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A truly special collection of pubs to make you feel warm all over. We've discovered many more new pubs for you to explore from community-run pubs with microbreweries, to city gems and waterside spots. We've visited all these special pubs and we absolutely love them. Let's raise a glass and celebrate the unique charm of the great British pub! All the pubs are chosen for their originality, authenticity, good cheer and friendly welcomes. This well-loved guide gives you all the information you need including opening times, prices, directions, phone numbers and whether they're dog-friendly. * Pubs specially chosen for their individuality - guaranteeing you a special pub * An exceptional selection of above-pub bedrooms too, so you need drive no further once you've sampled the local produce * Search for pubs with their own breweries, authentic pubs, those with views, waterside settings, summer gardens, plus our ever-useful demystification guide to pub menus The essential glove box companion for the discerning pub goer.
Winner of the Gourmand International Wine Books Award 2011 for Canada Finalist for the Bill Duthie Booksellers' Choice Award, 2012 BC Book Prizes This award-winning book celebrates the unique flavours, "terroir," and grape varieties that can only be found on the wine islands off the West Coast. A collaborative effort from the writers of "EAT Magazine," "Island Wineries of British Columbia" is your guide to a growing wine culture as well as the food movement that accompanies it. Learn the history behind the region's wine production, and gain intimate knowledge about local wine producers.Complete with maps and suggested wine tasting excursions, explore the islands' meaderies, cideries, fruit wineries, and artisan distilleries. Includes recipes from some of the region's most talented chefs with offerings from Cafe Brio, Camille's, the Sooke Harbour House, and Stage Wine Bar.Now updated and expanded to include seven new wineries and tours, "Island Wineries of British Columbia" highlights a growing and innovative wine industry.
Time Out's Shortlist pocket guide selects the very best that New York has to offer. Our expert local authors introduce New York's past and present with their trademark appreciation of contemporary culture and in-depth coverage of the city's architectural and artistic treasures. The guide provides insight into the most compelling attractions and listings that are bang up to date with cafes, restaurants, shops and the pick of venues to visit after dark. The book's easy to use format, suggested itineraries, selected listings, coverage of main sights and detailed mapping make it the perfect pocket-sized companion for a visit to the city.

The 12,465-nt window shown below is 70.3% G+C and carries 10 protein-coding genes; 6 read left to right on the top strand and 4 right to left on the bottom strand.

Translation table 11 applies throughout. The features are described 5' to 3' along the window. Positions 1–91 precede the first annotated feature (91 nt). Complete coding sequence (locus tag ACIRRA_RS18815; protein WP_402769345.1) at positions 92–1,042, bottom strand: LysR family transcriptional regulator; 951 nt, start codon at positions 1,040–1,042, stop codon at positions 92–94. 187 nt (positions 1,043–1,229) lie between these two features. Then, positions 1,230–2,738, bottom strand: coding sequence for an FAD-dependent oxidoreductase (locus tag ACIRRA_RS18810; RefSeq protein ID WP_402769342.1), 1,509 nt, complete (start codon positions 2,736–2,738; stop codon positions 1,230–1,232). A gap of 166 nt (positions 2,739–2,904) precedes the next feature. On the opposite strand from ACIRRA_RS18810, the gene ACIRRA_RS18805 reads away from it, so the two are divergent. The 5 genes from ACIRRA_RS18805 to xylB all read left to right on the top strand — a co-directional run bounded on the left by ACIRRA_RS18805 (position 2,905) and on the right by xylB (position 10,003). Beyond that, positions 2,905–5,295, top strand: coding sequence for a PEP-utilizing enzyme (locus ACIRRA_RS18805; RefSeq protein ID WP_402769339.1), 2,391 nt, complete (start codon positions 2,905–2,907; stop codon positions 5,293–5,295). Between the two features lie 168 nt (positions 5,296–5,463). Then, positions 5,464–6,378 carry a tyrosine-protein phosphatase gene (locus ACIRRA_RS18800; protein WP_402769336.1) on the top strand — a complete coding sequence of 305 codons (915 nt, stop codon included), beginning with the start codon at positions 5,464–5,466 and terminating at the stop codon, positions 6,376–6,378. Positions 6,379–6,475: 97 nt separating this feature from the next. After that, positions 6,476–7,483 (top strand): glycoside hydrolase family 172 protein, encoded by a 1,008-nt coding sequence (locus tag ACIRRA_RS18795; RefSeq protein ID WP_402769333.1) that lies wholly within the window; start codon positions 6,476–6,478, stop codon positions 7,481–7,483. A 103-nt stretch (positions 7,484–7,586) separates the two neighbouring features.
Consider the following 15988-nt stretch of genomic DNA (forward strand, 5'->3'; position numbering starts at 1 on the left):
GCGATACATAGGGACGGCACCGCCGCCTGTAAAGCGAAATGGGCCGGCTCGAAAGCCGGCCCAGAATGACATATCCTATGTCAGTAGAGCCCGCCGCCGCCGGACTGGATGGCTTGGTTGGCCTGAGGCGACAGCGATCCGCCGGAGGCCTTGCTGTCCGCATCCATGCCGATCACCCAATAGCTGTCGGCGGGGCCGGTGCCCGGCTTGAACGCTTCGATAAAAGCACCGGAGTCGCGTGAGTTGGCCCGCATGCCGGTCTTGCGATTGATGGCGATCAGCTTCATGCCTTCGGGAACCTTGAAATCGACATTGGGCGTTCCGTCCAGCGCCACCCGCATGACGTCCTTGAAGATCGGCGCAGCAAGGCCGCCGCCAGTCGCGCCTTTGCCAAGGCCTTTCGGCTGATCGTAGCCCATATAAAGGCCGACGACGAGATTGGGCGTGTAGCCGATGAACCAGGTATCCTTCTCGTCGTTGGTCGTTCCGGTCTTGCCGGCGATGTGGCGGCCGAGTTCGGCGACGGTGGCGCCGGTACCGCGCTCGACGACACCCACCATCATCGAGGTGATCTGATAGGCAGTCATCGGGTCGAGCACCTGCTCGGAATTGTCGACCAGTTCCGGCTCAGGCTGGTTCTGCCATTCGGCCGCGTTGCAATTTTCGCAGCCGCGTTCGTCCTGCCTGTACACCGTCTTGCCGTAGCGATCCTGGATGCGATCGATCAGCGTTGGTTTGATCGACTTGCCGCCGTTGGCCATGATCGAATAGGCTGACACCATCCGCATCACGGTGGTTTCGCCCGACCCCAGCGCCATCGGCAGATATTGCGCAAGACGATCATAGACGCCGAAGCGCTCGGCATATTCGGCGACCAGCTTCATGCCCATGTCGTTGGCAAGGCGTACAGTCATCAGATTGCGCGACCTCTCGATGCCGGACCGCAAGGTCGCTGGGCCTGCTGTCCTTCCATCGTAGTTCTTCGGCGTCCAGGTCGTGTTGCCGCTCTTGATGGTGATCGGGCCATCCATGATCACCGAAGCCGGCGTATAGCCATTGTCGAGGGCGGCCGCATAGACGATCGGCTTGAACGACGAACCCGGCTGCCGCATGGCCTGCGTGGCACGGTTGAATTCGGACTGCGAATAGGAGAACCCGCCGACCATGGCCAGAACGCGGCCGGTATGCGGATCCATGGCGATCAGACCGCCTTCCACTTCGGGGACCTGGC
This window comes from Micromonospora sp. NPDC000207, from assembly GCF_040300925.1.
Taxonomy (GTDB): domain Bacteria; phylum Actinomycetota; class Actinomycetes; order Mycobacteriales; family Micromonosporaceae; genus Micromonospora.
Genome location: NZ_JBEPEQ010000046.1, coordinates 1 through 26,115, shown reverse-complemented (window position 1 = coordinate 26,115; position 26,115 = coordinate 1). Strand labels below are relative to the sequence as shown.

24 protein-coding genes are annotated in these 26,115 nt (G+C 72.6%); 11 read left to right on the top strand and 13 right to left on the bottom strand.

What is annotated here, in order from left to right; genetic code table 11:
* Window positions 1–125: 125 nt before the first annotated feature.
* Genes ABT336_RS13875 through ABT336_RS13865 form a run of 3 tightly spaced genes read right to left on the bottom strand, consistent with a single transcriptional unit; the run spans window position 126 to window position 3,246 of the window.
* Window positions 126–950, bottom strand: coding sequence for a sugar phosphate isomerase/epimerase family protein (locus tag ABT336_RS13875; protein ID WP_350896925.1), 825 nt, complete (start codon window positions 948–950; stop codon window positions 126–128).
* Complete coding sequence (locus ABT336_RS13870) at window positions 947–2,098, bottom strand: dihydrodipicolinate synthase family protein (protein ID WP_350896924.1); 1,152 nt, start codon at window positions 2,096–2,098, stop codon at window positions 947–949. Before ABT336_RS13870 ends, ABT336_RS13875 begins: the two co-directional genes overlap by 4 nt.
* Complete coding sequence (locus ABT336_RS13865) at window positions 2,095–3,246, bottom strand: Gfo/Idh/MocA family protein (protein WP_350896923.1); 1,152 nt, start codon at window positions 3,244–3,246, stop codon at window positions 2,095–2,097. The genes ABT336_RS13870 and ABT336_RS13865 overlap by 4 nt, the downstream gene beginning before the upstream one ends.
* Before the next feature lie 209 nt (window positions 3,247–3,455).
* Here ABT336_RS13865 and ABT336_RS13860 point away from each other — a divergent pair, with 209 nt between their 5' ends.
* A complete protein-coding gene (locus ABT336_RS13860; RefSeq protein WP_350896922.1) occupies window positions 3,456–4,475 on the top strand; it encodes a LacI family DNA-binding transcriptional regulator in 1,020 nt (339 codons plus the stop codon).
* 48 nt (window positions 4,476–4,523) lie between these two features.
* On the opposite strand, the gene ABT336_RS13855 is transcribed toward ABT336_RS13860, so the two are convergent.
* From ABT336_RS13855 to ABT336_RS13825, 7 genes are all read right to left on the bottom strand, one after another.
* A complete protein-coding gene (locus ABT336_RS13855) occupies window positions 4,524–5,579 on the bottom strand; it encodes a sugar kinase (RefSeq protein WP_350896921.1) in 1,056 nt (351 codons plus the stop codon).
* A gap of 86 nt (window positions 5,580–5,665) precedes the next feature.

Welcome to the George Inn near London Bridge; a cosy, wood-pannelled, galleried coaching house a few minutes' walk from the Thames. Grab yourself a pint, listen to the chatter of the locals and lean back, resting your head against the wall. And then consider this: who else has rested their head against that wall, over the last 600 years? Chaucer and his fellow pilgrims almost certainly drank in the George on their way out of London to Canterbury. It's fair to say that Shakespeare will have popped in from the nearby Globe for a pint, and we know that Dickens certainly did. Mail carriers changed their horses here, before heading to all four corners of Britain -- while sailors drank here before visiting all four corners of the world... The pub, as Pete Brown points out, is the 'primordial cell of British life' and in the George he has found the perfect case study. All life is here, from murderers, highwaymen and ladies of the night to gossiping pedlars and hard-working clerks. So sit back and watch as buildings rise and fall over the centuries, and 'the beer drinker's Bill Bryson' (TLS) takes us on an entertaining tour through six centuries of history, through the stories of everyone that ever drank in one pub.